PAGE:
It's an impressive first look at Sonos' first ever Bluetooth speaker. It features all that you'd expect from a Sonos speaker that lives in the home, but can also function outdoors. It comes at a significant price, and given its size and weight it isn't exactly what you'd call portable, either.
- Review Price: £399
- Weight: 3kg
- Auto Trueplay
- Apple AirPlay 2
- Amazon Alexa and Google Assistant
It’s been in the works for a while, with rumours swirling for some time too. At the IFA 2019 tech expo in Berlin, the covers were finally taken off the Sonos Move speaker.
Having dominated the multi-room market for years, it was an oddity that Sonos hadn’t used its expertise to release a Bluetooth speaker. That’s now been addressed with the Move, the first Bluetooth speaker from the Californian company that “goes wherever you go”; a speaker that sounds great outdoors and works like any other Sonos speaker when in the home.
Does Sonos have a potential hit with the Move? Let’s find out.
Related: Best multi-room speakers
Sonos Move price and release date
The Sonos Move goes on sale in the UK and Ireland on September 24 for £399. It also goes on sale in Germany, Spain, France, Italy, Netherlands, Norway, Finland, Poland, Sweden and Switzerland for €399. It launches in the United States and Canada for $399.
Sonos Move build and design — Not quite the “portable” speaker we expected
Despite being called a “portable” speaker, the Move is much bigger than you might have imagined.
Compared to a Sonos One it’s 8cm taller, 4cm wider and a tiny bit thicker. Nonetheless, it’s an attractive-looking unit, adhering to the Sonos’ distinctive aesthetic. And despite being quite big, ist’ appreciably svelte in terms of look and shape.
At 3kg it makes Sonos’ claims of portability a little sketchy. If you’re imagining a portable speaker with proportions of the UE Wonderboom 2 or a JBL Charge, then your estimations regarding the Sonos Move are a little out. In terms of size and weight, it’s more like the Marshall Tufton.
Related: Best Bluetooth speakers
At that size and weight, the jury is still out on whether it’s the type of speaker you’d want to take with you. Transitioning from the home to the garden is fine, but we have reservations as to whether you’d want to take it anywhere else. Portable isn’t quite the right term; referring to it as an “outdoor” speaker better aligns expectations.
That’s because the Move has been built to withstand plenty of abuse. Rated at IP56, which is the highest without submerging it, the Move laughs in the face of dust, water, dirt or any other liquid that could trouble it (ketchup, mustard, whatever). A feat further helped by its sealed design.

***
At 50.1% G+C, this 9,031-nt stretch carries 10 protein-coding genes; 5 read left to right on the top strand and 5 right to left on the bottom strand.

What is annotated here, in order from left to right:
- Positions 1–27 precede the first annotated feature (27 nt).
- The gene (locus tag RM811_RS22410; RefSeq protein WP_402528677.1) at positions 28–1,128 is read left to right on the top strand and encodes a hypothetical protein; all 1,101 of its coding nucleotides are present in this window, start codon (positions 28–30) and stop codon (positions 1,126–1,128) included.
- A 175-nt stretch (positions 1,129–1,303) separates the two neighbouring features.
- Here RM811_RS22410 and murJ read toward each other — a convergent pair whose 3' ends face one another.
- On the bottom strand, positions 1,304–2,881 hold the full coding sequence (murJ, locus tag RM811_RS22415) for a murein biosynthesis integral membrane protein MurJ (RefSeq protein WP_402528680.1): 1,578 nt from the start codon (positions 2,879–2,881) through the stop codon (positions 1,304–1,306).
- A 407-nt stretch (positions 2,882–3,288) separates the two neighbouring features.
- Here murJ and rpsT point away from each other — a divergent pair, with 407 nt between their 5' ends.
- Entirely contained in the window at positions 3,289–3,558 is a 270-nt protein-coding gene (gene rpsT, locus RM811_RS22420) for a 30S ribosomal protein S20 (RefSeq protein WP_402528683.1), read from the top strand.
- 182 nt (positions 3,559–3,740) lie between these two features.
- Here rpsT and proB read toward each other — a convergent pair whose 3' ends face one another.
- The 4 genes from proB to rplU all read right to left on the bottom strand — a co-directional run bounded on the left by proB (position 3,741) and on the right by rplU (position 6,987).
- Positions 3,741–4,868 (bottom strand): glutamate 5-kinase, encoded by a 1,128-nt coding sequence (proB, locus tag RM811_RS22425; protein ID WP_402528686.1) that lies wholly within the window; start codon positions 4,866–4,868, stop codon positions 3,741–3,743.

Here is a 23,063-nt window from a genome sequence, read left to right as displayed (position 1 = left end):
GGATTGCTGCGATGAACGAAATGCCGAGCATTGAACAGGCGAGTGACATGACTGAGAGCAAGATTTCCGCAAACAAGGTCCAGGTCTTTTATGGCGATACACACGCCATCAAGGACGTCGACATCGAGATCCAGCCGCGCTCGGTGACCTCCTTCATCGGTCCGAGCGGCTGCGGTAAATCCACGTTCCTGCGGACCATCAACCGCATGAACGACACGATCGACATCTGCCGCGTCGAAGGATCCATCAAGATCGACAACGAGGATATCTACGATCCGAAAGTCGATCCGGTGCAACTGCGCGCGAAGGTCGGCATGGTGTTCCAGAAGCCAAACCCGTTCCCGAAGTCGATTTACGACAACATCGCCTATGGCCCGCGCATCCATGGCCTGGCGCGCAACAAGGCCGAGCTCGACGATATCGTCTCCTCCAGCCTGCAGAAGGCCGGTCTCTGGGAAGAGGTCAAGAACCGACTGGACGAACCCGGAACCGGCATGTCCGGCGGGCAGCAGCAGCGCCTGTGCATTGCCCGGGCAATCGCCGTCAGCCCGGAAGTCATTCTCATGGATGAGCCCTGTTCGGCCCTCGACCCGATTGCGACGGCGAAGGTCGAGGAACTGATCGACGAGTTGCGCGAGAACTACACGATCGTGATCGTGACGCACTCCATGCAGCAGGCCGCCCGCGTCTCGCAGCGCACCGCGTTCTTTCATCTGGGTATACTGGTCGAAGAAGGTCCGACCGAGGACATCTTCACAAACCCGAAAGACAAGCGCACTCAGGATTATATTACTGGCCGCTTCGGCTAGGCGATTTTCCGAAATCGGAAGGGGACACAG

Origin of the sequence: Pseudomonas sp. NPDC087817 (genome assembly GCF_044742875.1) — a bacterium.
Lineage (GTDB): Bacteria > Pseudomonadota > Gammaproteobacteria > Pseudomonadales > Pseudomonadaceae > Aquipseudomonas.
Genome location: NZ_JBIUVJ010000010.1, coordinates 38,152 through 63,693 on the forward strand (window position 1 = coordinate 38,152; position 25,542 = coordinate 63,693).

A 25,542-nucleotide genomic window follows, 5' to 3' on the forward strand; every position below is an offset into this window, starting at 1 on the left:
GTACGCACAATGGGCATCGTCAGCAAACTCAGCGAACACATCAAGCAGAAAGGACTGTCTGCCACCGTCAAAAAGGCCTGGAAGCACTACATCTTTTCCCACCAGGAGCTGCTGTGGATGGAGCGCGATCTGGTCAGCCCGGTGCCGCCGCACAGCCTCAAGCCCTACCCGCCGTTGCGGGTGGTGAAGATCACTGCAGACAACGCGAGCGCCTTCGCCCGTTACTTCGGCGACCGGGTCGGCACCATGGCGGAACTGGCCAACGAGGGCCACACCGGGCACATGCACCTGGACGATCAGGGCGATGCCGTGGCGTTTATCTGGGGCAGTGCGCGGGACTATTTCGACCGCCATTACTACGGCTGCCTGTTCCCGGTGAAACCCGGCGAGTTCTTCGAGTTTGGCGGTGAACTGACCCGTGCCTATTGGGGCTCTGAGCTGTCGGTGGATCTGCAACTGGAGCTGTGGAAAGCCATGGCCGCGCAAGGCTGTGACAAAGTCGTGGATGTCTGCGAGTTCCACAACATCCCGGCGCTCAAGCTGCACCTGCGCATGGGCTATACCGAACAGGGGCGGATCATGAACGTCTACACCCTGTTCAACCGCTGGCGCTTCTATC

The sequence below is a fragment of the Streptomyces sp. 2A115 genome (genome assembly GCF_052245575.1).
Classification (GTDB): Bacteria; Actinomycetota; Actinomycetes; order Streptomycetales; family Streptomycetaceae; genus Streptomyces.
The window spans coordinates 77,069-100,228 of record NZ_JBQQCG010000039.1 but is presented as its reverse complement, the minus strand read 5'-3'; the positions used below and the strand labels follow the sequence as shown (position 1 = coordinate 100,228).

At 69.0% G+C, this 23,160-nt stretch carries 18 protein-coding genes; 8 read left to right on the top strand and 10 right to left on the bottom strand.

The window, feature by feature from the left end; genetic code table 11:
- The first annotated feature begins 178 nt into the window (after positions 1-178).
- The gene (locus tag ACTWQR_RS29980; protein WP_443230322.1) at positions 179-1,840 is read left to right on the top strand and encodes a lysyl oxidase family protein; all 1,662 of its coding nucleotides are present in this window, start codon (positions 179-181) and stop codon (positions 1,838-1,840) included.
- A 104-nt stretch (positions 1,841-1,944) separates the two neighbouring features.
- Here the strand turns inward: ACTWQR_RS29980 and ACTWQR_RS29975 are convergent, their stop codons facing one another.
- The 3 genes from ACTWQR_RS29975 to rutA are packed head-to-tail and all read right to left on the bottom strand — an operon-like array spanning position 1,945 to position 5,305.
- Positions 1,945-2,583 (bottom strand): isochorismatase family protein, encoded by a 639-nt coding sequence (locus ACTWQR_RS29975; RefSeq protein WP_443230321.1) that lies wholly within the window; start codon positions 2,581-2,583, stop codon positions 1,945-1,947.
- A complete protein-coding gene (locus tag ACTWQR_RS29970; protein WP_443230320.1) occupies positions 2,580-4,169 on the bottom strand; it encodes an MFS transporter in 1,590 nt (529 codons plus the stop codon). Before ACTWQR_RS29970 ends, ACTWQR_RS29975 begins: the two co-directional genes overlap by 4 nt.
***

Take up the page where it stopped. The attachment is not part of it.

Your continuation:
It’s a durable unit, too, able to survive some decent drops due to solidity of its silicon base. At the event, CEO Patrick Spence commented that whilst drop-testing the Move, it broke a piece of concrete yet the music kept playing. It appears to be a tough mudder.
There’s an integrated ergonomic handle on the unit’s rear, so the speaker can be lifted and taken from one place to another with one hand. This mitigates the speaker’s weight to an extent.
The Move is only available in black – or to be exact, Shadow Black. That shade of black helps regulate the Move’s temperature, to avoid the unit overheating. Not really likely to be much of a problem for us in the UK – although it can also survive temperatures down to -10°C for those in cooler climates.
There’s a charging base included with the Move, on which the speaker can sit. There’s also a USB-C cable for charging on the go.
On the back of the unit, just below the handle, are three buttons: one for power; one for switching between Bluetooth and Wi-Fi; a third that enables pairing. On the top panel are built-in far-field microphones, an LED status light, and capacitive start/stop playback button.
Related: Sonos One review
The battery lasts for 10 hours, and can be replaced if it becomes faulty. Sonos says it would send the owner the tools, a replacement battery and instructions on to how to change it if it breaks down.
Sonos has clearly put plenty of thought into covering all the bases with the Move. Yes, it’s big and weighty – two characteristics you won’t necessarily be expecting when thinking of a portable speaker. However, the Move presents a no-compromise first effort, one that packs in plenty of features.
Sonos Move features – It has everything you’d expect from Sonos speaker that lives in the home